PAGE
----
Only one reporter, Jennifer Galloway, an intern at the Capital Times in Madison, persisted with the story, following leads and interviewing two players who confirmed that contrary to the athletic department’s pronouncements, the priest indeed was conducting team prayers, both before and after games. Galloway was chided by an athletic department official who said that football players were not to be contacted at home.

“It’s all mind-boggling,” Gaylor said. “First the public is told that Burke’s role is only that of ‘supporter and friend.’ And then, look at the record. The priest is in the thick of things as a clergyperson, parasitically ubiquitous.”

In 1993 Burke was with the team for all home games, all road games, flew to Japan with the team where he gave a stadium-wide invocation, flew to the Rose Bowl with the team (a 10-day junket), went to meet Vice-President Gore with the team, led prayers in locker rooms across the country, led prayers with players at hotels and gave a daily Mass at the training camp–all under the auspices of a public university.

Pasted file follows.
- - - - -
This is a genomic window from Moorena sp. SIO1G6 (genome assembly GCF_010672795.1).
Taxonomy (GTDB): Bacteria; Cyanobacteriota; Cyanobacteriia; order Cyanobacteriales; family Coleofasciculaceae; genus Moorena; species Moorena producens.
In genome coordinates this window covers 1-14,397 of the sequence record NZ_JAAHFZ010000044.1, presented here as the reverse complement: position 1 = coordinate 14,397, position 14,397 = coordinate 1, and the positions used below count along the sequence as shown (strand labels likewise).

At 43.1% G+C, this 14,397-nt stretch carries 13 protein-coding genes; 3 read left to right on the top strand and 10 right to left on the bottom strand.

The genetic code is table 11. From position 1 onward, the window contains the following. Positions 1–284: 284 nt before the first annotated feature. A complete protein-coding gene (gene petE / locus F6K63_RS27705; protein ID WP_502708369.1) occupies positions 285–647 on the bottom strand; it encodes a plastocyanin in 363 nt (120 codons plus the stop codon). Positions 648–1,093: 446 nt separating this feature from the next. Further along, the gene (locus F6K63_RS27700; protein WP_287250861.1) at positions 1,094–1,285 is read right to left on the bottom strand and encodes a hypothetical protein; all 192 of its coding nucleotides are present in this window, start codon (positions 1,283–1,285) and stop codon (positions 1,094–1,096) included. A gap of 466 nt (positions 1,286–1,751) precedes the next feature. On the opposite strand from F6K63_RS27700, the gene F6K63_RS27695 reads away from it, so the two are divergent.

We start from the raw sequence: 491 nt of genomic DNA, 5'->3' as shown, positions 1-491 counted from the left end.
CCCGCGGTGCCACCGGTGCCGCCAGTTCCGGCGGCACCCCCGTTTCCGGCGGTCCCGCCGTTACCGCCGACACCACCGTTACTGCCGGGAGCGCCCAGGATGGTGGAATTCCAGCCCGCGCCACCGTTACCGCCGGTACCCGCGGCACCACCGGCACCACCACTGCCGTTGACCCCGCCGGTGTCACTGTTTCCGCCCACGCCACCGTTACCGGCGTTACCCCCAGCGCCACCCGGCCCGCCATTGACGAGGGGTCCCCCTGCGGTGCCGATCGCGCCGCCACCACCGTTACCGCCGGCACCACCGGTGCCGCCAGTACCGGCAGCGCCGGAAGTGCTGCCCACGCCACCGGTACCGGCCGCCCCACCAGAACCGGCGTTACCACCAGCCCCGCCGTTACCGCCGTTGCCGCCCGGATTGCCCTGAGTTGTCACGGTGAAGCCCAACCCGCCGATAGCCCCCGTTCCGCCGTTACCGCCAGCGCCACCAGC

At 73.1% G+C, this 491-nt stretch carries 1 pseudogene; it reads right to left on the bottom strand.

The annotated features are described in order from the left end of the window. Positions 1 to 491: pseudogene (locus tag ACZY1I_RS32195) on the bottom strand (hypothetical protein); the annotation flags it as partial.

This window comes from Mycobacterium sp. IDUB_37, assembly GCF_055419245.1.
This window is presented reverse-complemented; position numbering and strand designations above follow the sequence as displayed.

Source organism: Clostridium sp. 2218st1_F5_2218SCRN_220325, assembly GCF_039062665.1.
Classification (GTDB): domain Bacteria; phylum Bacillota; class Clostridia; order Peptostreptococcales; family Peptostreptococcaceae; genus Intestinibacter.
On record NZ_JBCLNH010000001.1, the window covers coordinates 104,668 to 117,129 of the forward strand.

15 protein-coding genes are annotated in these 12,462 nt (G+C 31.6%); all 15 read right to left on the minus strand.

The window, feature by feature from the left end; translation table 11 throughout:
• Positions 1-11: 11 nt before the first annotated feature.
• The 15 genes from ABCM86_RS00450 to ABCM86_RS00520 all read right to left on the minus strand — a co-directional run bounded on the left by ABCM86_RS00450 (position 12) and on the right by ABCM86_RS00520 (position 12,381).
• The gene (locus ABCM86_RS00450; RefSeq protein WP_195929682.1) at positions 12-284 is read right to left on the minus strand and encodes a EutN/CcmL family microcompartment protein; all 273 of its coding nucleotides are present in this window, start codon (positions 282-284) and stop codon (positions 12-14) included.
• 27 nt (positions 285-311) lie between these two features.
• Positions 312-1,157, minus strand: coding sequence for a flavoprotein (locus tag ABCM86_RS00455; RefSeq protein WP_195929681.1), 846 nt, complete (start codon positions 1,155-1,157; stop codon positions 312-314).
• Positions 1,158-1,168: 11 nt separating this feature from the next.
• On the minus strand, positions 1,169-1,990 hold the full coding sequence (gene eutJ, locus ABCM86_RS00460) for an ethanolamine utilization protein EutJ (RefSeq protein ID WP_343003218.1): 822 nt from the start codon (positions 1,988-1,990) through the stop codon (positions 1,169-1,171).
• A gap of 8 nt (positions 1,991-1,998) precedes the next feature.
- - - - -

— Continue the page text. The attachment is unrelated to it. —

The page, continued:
The stage is set for Burke’s continued presence.

In its news release of Feb. 18, stating that Burke might no longer be a member of the official team party on flights and would no longer be subsidized by the University, the University said that players in the future could decide if they wanted someone to lead them in prayers, as long as the decision was theirs and not that of the coaching staff. If Burke was their choice, that would be acceptable.

“Since such an announcement presumably would come from coaches already known to approve of Burke, it is difficult to see how current practices will change,” Gaylor said. “Coach Alvarez regards Burke as a ‘special friend,’ and what player is going to risk his good standing with his coach or risk his scholarship by saying, ‘Let’s just play football!'”